Whilst I suspect there will have been occasions when land owners and land mangers have helped the police with their investigations, just what percentage of crimes and suspects have landowners and land managers reported?
    And how many police investigations have been stifled due to the lack of someone coming forward with information which would have led to a suspect being identified and convicted?

    So in light of this newspaper article reporting a rising crime wave against protected birds of prey, Stephanie Bird- Halton’s comments are of some concern.
    Because if her comments are reflective of beliefs held by the senior management in NE, then it is very doubtful that any meaningful action will ever be taken to tackle the root causes of raptor persecution, as I suspect that it is these senior managers who will decide on NE policy, and no doubt also be responsible for providing information to the government as to what direction any steps to tackle raptor persecution should take.
    If policies and information is provided by people whose view of what is actually taking place is in anyway limited or biased, then those policies and that information will be flawed, and this could offer an explanation as to why raptor crime still persists despite everything the government claim to be doing to tackle this issue.

  7. It will take a long time for the culture of game shooting for fun/money to disappear from our countryside without a younger generation of country people setting a new scene and telling their families, enough is enough.
    The future lies in countryside tourism where the same people can be employed and retain their houses by showing off their local predators.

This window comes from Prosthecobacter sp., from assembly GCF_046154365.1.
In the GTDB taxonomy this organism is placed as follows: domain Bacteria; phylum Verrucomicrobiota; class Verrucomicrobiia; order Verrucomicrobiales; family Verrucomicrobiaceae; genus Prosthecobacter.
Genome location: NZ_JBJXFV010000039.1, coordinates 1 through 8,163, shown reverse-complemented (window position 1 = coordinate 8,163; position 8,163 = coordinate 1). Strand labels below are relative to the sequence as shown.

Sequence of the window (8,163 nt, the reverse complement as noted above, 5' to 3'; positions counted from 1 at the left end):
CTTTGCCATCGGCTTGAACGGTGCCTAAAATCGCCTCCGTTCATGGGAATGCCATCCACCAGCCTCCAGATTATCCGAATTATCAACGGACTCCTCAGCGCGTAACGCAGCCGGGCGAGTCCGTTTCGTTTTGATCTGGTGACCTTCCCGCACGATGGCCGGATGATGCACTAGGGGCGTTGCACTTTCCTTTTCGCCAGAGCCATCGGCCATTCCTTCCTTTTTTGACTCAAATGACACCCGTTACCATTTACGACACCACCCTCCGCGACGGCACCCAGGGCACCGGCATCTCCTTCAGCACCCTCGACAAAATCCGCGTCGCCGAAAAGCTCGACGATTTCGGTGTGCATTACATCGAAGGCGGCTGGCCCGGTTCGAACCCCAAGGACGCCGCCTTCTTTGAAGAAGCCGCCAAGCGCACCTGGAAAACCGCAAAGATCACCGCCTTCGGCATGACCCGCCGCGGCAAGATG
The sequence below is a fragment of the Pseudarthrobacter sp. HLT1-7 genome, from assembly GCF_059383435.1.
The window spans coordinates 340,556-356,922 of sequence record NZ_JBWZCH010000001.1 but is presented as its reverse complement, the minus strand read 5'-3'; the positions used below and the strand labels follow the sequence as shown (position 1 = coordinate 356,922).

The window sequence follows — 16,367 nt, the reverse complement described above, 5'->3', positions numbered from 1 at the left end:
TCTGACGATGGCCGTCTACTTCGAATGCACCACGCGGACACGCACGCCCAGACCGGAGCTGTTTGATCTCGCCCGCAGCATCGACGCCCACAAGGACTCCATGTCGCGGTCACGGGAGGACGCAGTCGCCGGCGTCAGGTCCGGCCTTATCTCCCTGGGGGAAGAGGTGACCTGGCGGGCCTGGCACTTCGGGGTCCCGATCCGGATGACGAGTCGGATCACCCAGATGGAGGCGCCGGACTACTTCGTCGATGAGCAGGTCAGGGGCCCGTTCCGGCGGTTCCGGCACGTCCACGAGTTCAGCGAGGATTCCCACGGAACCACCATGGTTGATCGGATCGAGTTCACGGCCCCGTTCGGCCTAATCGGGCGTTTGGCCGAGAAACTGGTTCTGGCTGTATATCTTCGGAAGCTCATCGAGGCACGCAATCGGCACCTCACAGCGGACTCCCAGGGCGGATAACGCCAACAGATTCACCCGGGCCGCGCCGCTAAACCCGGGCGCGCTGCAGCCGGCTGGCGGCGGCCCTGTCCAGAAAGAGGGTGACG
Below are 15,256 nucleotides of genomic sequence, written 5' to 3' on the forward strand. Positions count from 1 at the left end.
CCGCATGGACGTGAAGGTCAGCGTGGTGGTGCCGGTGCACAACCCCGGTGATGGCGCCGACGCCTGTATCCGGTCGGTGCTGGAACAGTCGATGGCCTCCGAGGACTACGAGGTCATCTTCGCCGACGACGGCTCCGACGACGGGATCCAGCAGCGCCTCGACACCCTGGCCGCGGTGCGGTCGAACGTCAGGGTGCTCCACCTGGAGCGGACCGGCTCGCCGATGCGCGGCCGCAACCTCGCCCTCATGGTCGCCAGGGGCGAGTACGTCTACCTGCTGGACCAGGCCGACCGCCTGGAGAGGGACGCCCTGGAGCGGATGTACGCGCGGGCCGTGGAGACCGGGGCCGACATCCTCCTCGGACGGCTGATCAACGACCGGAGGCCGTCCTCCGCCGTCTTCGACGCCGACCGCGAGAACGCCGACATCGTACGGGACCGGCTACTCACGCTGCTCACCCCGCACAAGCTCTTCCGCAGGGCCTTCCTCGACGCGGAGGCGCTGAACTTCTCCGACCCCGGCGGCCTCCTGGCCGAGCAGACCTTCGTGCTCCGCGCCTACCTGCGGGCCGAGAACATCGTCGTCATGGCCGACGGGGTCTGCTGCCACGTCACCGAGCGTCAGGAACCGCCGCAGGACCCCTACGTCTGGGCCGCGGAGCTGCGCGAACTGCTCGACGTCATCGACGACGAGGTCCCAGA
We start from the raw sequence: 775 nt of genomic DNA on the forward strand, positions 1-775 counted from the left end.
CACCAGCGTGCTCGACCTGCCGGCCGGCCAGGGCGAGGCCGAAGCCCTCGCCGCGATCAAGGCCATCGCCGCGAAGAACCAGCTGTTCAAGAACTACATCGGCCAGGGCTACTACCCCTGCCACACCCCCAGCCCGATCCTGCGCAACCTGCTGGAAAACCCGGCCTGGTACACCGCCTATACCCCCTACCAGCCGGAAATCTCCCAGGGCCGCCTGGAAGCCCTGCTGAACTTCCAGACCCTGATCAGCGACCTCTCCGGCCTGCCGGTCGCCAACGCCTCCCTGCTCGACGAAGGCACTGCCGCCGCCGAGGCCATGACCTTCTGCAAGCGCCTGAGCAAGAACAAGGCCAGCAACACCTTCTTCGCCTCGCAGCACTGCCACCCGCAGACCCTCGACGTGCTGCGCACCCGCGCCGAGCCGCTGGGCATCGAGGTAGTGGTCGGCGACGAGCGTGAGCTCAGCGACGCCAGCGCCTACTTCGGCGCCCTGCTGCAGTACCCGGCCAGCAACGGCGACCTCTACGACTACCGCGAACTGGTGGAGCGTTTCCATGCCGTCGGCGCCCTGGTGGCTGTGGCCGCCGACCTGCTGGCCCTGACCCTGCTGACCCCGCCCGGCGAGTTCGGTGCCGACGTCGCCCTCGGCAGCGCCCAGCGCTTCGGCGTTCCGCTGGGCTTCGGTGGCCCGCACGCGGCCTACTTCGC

This type of business is already being used in all countries where one can visit and enjoy the wildlife under the guidance of enthusiastic people who understand nature and its birds, animal population.
    I have been guided in Spain by such a chap who picked me up from my hotel and gave me a splendid tour of his local area and taking the pleasure of showing me many species that we don’t see in the UK.
    All that is needed is the want to get away from the present death and destruction that we have seen since the days of Queen Victoria in the Scottish Highlands.

    1. “It will take a long time for the culture of game shooting for fun/money to disappear from our countryside…”

      That may be true… but not because…

      “without a younger generation of country people setting a new scene and telling their families, enough is enough.”

      There is already a large majority of the public opposed to shooting. LACS report that a YouGov GB survey returned 69% saying shooting be be declared illegal (not just ‘opposed’, but declared illegal)

      They also claim 80% were against the practise of breeding pheasants and red-legged partridges in cages, to be released for shooting.

      Also note that LACS say that in a separate poll, 72% of the Welsh public wanted cages for the breeding of pheasants and partridges to be made illegal.

      A similar survey by LACS carried out in Scotland said that 71% were opposed to grouse shooting.

      (No one appears brave enough to specifically survey Northern Ireland:-(